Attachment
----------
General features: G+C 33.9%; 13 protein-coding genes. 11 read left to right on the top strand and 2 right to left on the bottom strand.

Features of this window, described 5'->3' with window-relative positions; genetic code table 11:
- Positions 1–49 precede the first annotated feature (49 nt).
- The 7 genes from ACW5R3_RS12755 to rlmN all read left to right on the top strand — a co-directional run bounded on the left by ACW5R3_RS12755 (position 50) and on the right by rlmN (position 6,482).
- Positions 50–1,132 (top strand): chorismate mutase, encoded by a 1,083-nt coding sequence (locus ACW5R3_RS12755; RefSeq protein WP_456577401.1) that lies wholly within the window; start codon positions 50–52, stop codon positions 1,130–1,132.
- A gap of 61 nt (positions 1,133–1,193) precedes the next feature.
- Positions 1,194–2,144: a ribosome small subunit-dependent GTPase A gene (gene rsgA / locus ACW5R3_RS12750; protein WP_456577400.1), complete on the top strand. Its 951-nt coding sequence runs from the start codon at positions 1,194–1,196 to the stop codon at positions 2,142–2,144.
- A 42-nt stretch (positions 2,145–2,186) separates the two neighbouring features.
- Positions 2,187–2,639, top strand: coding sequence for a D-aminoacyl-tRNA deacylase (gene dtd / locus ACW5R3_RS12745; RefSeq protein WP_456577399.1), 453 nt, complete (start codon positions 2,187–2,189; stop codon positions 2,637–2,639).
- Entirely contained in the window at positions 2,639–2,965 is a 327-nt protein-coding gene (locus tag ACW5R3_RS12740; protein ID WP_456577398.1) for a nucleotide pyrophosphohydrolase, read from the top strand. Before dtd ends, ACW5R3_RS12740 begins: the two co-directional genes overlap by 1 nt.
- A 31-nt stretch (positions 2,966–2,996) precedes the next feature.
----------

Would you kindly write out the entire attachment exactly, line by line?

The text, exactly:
General features: G+C 33.9%; 13 protein-coding genes. 11 read left to right on the top strand and 2 right to left on the bottom strand.

Features of this window, described 5'->3' with window-relative positions; genetic code table 11:
- Positions 1–49 precede the first annotated feature (49 nt).
- The 7 genes from ACW5R3_RS12755 to rlmN all read left to right on the top strand — a co-directional run bounded on the left by ACW5R3_RS12755 (position 50) and on the right by rlmN (position 6,482).
- Positions 50–1,132 (top strand): chorismate mutase, encoded by a 1,083-nt coding sequence (locus ACW5R3_RS12755; RefSeq protein WP_456577401.1) that lies wholly within the window; start codon positions 50–52, stop codon positions 1,130–1,132.
- A gap of 61 nt (positions 1,133–1,193) precedes the next feature.
- Positions 1,194–2,144: a ribosome small subunit-dependent GTPase A gene (gene rsgA / locus ACW5R3_RS12750; protein WP_456577400.1), complete on the top strand. Its 951-nt coding sequence runs from the start codon at positions 1,194–1,196 to the stop codon at positions 2,142–2,144.
- A 42-nt stretch (positions 2,145–2,186) separates the two neighbouring features.
- Positions 2,187–2,639, top strand: coding sequence for a D-aminoacyl-tRNA deacylase (gene dtd / locus ACW5R3_RS12745; RefSeq protein WP_456577399.1), 453 nt, complete (start codon positions 2,187–2,189; stop codon positions 2,637–2,639).
- Entirely contained in the window at positions 2,639–2,965 is a 327-nt protein-coding gene (locus tag ACW5R3_RS12740; protein ID WP_456577398.1) for a nucleotide pyrophosphohydrolase, read from the top strand. Before dtd ends, ACW5R3_RS12740 begins: the two co-directional genes overlap by 1 nt.
- A 31-nt stretch (positions 2,966–2,996) precedes the next feature.